NIA launches 2 short films celebrating multiculturalism
By Joy Lee ,The China PostThe National Immigration Agency (NIA) yesterday launched two short films to promote multicultural efforts as part of the celebration for International Migrants Day.
December 19, 2013, 2:12 am TWN
The NIA also invited the three foreign-born Taiwanese who are featured in the films as well as five children born to foreign-born parents, including Lung Yi (龍奕), a 7-year-old who can combine Chinese cross-talk with rapping and play six instruments.
Hsieh Li-kung (謝立功), director-general of the NIA, said that these two films were shot from the standpoints of foreign-born Taiwanese and children born to foreign-born parents about the care and love they feel in their daily lives in Taiwan.
“The films allow the foreign-born Taiwanese to understand the rights they are entitled to and also let everyone know that we are a family,” said Hsieh. “We should respect each other as well as the diverse cultures in society.”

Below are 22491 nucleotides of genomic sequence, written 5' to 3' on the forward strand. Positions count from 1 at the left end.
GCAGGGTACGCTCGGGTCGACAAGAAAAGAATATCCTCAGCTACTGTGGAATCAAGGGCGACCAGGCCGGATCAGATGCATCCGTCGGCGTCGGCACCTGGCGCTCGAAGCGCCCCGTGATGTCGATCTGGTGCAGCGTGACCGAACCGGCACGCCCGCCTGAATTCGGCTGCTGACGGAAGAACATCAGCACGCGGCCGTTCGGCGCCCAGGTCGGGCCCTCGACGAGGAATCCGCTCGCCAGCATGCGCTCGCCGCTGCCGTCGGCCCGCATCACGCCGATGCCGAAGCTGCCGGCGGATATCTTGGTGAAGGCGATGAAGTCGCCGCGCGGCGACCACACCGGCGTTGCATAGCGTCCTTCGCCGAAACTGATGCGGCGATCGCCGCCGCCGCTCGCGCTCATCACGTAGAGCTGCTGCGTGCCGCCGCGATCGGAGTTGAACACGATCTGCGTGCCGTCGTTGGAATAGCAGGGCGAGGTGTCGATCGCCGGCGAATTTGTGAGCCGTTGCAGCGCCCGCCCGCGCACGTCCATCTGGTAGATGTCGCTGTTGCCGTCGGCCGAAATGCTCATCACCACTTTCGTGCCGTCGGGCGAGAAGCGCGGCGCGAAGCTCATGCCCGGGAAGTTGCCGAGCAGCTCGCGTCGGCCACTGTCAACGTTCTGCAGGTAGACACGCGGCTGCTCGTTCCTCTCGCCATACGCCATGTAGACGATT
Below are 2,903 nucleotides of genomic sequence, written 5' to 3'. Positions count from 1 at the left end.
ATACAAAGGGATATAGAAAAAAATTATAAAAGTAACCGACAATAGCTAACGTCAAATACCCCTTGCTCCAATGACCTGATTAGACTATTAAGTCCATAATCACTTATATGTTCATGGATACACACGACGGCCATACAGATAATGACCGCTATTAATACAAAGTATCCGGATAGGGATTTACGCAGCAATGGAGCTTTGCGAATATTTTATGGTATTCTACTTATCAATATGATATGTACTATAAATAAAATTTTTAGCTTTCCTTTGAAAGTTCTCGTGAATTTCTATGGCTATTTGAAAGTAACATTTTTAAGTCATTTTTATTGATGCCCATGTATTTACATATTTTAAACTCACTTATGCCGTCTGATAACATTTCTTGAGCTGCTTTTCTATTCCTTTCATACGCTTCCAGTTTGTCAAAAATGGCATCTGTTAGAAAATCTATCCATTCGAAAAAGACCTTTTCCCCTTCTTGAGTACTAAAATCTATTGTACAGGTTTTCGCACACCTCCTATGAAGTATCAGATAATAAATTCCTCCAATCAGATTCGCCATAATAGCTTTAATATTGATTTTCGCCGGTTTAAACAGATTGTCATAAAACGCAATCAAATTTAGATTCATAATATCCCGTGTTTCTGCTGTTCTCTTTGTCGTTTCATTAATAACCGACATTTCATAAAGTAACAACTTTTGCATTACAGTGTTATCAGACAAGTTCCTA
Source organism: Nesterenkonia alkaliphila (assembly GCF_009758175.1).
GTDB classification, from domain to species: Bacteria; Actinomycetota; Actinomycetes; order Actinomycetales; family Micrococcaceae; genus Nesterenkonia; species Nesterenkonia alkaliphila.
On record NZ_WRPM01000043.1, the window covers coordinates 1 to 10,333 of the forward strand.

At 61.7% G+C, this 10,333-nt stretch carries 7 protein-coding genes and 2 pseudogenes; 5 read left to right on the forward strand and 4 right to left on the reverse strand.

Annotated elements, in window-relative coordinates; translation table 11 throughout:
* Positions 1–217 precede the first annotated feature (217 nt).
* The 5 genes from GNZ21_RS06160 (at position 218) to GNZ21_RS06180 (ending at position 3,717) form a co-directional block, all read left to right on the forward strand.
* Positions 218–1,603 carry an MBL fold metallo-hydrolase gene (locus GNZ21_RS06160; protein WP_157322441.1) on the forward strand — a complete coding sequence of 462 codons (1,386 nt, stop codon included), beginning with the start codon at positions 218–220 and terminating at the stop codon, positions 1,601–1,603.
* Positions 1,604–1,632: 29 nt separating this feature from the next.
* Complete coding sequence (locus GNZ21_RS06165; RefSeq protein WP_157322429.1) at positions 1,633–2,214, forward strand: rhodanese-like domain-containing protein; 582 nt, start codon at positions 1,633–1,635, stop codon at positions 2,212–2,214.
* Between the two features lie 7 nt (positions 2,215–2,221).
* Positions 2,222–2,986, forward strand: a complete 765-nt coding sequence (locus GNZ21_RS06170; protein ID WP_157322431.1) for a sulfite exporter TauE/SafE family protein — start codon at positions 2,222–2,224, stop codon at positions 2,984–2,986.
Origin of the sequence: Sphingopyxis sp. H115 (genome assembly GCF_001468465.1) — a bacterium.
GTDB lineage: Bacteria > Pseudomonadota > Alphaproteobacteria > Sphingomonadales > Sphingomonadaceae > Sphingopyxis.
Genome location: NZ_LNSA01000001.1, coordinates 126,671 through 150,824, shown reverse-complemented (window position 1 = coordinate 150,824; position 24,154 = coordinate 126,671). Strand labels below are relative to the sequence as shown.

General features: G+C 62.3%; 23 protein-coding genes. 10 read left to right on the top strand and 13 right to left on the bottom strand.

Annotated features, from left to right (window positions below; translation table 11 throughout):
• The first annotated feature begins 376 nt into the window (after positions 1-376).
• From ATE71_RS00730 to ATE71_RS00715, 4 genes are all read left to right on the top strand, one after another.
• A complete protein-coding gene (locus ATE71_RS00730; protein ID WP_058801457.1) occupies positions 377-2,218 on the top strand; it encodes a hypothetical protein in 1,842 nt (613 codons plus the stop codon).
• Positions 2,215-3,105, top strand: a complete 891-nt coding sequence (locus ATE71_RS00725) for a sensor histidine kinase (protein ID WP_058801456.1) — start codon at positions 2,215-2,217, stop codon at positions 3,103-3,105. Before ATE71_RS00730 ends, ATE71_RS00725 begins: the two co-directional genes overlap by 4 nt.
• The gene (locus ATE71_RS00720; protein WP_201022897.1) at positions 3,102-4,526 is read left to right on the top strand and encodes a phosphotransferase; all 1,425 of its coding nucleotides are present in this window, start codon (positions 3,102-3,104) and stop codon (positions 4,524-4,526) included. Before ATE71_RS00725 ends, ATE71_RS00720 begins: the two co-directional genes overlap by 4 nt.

“We can also see in the films that the foreign-born Taiwanese have been devoting themselves to contribute to society because to them, Taiwan is their home now,” said Hsieh.
Lung Yi's mother, Lung Hsiao-nien (龍小年), said that it is important for children born to foreign-born parents to be supported and recognized by the public, and she truly believes the launching of the two short films is a great opportunity for society to know that foreign-born Taiwanese also have great creativity.
According to the NIA, there will be enforcements on measures that will cover eight perspectives on caring for foreign-born Taiwanese, including life adjustment, medical care, working rights protection, raising education and culture, education assistance, safety, the judicial system and enforcing multicultural promotion.
Hsieh said that in order to provide more complete care for foreign-born Taiwanese and their children, the Ministry of the Interior and the Ministry of Education have collaborated to launch a project to provide a better culture awareness and education system.
According to Hsieh, the new system can help foreign-born Taiwanese and their children to have stable lives and long-term development in Taiwan.
“It will also allow people to have a better understanding on the different cultures in society and become citizens of the world,” said Hsieh.